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How to lower the high costs of water bills and save money

Reading Your Water Meter Can Save You Money
Reading Your Water Meter Can Save You Money
Northern Ohio Rural Water

Residents of Marietta receive their electric, water, and sanitation charges on one bill from Marietta Power & Water. Their efficient billing methods helped me track down a money wasting culprit that many home owners may be unaware of until it is too late.

I opened my utilities bill a few weeks ago and had a rude awakening. My bill had jumped 35% from the month before. Instead of the summer air conditioning usage causing the increase, I was in shock to find it was water usage that had brought on the increased billing. The water usage had gone from 4,000 gallons (normal) to 11,000 gallons (excessive) in one month.

After a call to customer service I was armed with enough information to find the costly villain. Actually, there were two villains, a leaky toilet flapper which had recently been repaired and a leaky faucet on the outside of the house.

Here's what I learned and here's what you can do.

Small leaks can be very costly. A bathroom leak could be losing as much as 200 gallons a day. Usually it is the rubber flapper that has to be replaced, but leaks can happen anywhere, in the kitchen, outside where the hose is attached to the faucet. Do the math; a 200 gallon leak going unchecked for 30 days could easily mean an additional 6,000 gallons and big bucks on your next bill.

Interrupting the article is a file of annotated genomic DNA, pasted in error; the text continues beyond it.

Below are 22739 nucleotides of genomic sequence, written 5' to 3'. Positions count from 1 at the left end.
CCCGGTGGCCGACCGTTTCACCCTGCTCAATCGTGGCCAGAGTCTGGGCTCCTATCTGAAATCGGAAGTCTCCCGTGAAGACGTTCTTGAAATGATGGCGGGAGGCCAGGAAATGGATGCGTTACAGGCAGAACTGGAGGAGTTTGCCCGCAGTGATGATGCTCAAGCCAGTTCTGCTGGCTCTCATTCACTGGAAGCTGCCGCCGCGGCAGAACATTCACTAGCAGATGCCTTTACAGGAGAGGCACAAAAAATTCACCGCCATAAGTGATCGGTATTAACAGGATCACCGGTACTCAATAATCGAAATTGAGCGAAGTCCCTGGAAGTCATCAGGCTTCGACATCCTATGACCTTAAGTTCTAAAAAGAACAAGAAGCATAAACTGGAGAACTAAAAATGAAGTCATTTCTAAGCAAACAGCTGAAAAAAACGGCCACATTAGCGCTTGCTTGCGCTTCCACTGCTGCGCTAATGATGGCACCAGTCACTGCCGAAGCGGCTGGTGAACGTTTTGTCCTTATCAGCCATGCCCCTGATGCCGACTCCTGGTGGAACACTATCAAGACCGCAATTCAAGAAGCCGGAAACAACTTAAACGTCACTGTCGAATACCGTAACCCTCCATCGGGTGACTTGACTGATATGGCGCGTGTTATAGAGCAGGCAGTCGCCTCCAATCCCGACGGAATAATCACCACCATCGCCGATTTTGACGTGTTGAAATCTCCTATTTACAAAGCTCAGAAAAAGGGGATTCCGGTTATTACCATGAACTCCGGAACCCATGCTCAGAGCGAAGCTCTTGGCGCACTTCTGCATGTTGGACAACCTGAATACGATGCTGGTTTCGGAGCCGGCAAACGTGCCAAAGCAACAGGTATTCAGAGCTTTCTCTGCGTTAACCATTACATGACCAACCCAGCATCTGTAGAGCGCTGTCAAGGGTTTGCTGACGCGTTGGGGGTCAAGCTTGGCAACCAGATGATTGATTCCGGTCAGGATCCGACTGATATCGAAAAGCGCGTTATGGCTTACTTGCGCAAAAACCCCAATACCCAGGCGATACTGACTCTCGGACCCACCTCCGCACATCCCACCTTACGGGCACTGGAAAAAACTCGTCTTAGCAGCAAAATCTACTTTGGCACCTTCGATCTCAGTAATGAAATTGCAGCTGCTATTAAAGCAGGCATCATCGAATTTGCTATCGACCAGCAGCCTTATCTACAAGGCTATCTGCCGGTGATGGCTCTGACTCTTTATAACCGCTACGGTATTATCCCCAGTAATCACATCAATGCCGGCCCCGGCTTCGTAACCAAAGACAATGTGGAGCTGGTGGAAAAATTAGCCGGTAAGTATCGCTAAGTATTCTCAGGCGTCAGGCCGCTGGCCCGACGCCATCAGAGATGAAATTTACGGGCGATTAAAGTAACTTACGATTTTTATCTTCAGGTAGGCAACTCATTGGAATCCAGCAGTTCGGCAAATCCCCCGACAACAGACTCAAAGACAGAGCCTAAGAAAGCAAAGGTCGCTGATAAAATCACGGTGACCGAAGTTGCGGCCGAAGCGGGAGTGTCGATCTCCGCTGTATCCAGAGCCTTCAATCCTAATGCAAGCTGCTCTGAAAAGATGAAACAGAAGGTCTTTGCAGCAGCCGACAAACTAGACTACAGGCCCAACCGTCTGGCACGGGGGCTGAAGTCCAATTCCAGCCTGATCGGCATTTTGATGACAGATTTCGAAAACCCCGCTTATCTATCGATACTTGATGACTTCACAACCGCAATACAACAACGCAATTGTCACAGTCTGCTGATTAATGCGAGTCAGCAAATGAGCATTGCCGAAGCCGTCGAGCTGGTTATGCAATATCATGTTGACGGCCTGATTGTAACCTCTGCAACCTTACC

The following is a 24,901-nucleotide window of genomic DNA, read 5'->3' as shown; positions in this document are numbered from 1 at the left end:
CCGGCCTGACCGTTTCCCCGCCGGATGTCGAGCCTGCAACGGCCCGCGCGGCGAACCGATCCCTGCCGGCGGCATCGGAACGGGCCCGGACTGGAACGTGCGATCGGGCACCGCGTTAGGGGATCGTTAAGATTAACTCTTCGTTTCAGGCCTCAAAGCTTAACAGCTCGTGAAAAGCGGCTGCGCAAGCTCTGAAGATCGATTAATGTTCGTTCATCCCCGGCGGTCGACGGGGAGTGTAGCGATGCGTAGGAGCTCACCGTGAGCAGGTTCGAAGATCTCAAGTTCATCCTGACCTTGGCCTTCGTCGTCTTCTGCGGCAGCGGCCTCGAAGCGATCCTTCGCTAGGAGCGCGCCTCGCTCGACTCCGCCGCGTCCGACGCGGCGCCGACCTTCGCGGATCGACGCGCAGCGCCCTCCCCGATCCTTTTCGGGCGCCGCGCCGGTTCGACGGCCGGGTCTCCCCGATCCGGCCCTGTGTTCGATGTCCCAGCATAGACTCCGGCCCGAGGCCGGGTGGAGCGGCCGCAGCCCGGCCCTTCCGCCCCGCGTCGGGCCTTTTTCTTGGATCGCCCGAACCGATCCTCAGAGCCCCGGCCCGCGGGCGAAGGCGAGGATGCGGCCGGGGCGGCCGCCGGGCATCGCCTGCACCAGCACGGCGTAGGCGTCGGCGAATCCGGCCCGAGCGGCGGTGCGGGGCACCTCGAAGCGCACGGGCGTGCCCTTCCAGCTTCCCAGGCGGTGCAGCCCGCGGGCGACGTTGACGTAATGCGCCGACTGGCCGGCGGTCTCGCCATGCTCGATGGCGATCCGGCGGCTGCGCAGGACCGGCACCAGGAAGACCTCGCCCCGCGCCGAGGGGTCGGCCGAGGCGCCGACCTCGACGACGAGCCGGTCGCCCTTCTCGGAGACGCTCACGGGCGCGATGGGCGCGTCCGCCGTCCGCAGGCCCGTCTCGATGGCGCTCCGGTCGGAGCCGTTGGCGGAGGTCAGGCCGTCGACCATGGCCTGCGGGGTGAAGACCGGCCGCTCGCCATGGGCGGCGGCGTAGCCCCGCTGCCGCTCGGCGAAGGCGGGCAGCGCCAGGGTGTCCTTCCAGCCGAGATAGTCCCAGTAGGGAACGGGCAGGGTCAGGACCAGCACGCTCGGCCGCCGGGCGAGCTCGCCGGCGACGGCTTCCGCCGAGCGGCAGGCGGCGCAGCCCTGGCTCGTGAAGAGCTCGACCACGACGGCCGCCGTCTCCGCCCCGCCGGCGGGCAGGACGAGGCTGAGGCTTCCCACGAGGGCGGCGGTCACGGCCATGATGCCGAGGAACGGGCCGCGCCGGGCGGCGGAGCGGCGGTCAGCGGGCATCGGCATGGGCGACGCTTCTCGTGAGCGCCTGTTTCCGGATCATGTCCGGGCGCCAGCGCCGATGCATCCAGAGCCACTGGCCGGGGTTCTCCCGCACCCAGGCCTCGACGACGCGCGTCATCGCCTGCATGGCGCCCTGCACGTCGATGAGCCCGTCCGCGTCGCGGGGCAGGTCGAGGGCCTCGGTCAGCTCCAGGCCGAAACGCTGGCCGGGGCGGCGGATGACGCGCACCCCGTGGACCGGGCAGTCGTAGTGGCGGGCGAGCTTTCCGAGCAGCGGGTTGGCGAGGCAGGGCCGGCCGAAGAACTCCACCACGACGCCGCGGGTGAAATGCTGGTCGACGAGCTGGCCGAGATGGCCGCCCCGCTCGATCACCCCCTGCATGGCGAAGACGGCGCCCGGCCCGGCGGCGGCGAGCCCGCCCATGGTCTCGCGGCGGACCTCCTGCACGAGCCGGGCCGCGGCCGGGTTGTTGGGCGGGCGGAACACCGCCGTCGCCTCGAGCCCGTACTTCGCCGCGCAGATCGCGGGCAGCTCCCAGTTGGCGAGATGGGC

Finding a leak is easy to detect, in most cases. The first thing to do is find your water meter and read it. Yes, you have access rights and you should periodically read the meter.

  1. Carefully open the lid and look to see if you can find a little red triangle on the meter face. It may be a different color, but all meters have what is known as a low flow meter. If it's rapidly turning when you think all of the water is turned off you have a leak.
  2. Checking/finding the leak requires two people, one to keep and eye on the meter and one person to turn faucets on and off while trying to determine what is causing the leak.
  3. If you've checked all your pipes and faucets inside your home and feel confident the leak(s) must be elsewhere, check the outside of your home. You are looking for an area that has an unexplained accumulation of water in the yard.
  4. Leaks can come from a number of sources including outside watering systems, water heaters, other plumbing inside the home.

The good news is ,depending on the utility company, you may be able to get an adjustment on your bill. The policy for Marietta Power and Water customers is if you are able to prove a repair was recently made in your home that coincides with the unusual water usage, they will make an adjustment.

This is provided you have a receipt for the replacement part. The receipt must be faxed to the billing department with a cover letter for approval.


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